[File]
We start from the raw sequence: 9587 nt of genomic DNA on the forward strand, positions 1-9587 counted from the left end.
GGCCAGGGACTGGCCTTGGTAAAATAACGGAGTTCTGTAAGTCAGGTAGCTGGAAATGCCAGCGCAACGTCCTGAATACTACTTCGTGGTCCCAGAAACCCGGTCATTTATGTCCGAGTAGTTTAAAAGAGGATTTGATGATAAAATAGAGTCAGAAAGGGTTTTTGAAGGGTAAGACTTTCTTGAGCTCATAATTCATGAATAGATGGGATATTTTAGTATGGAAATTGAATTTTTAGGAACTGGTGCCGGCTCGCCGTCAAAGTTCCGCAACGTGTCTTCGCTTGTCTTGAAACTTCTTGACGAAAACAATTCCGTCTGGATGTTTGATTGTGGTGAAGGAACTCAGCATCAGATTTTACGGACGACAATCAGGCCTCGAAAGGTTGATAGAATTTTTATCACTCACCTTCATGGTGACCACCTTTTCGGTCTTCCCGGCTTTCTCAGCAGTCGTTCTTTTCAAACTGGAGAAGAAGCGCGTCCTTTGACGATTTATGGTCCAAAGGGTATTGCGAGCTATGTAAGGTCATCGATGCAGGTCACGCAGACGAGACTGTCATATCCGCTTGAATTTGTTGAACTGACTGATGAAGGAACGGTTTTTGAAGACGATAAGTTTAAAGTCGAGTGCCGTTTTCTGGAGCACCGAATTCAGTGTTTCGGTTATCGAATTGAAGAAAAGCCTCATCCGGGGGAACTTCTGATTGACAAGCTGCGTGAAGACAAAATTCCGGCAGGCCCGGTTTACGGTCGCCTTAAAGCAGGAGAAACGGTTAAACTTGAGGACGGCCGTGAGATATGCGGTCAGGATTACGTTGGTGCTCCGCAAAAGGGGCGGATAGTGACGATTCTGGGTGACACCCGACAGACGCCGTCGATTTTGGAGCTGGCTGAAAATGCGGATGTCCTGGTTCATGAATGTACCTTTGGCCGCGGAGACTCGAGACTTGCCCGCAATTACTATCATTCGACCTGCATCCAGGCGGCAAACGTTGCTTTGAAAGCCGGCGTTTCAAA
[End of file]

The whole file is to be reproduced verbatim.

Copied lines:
We start from the raw sequence: 9587 nt of genomic DNA on the forward strand, positions 1-9587 counted from the left end.
GGCCAGGGACTGGCCTTGGTAAAATAACGGAGTTCTGTAAGTCAGGTAGCTGGAAATGCCAGCGCAACGTCCTGAATACTACTTCGTGGTCCCAGAAACCCGGTCATTTATGTCCGAGTAGTTTAAAAGAGGATTTGATGATAAAATAGAGTCAGAAAGGGTTTTTGAAGGGTAAGACTTTCTTGAGCTCATAATTCATGAATAGATGGGATATTTTAGTATGGAAATTGAATTTTTAGGAACTGGTGCCGGCTCGCCGTCAAAGTTCCGCAACGTGTCTTCGCTTGTCTTGAAACTTCTTGACGAAAACAATTCCGTCTGGATGTTTGATTGTGGTGAAGGAACTCAGCATCAGATTTTACGGACGACAATCAGGCCTCGAAAGGTTGATAGAATTTTTATCACTCACCTTCATGGTGACCACCTTTTCGGTCTTCCCGGCTTTCTCAGCAGTCGTTCTTTTCAAACTGGAGAAGAAGCGCGTCCTTTGACGATTTATGGTCCAAAGGGTATTGCGAGCTATGTAAGGTCATCGATGCAGGTCACGCAGACGAGACTGTCATATCCGCTTGAATTTGTTGAACTGACTGATGAAGGAACGGTTTTTGAAGACGATAAGTTTAAAGTCGAGTGCCGTTTTCTGGAGCACCGAATTCAGTGTTTCGGTTATCGAATTGAAGAAAAGCCTCATCCGGGGGAACTTCTGATTGACAAGCTGCGTGAAGACAAAATTCCGGCAGGCCCGGTTTACGGTCGCCTTAAAGCAGGAGAAACGGTTAAACTTGAGGACGGCCGTGAGATATGCGGTCAGGATTACGTTGGTGCTCCGCAAAAGGGGCGGATAGTGACGATTCTGGGTGACACCCGACAGACGCCGTCGATTTTGGAGCTGGCTGAAAATGCGGATGTCCTGGTTCATGAATGTACCTTTGGCCGCGGAGACTCGAGACTTGCCCGCAATTACTATCATTCGACCTGCATCCAGGCGGCAAACGTTGCTTTGAAAGCCGGCGTTTCAAA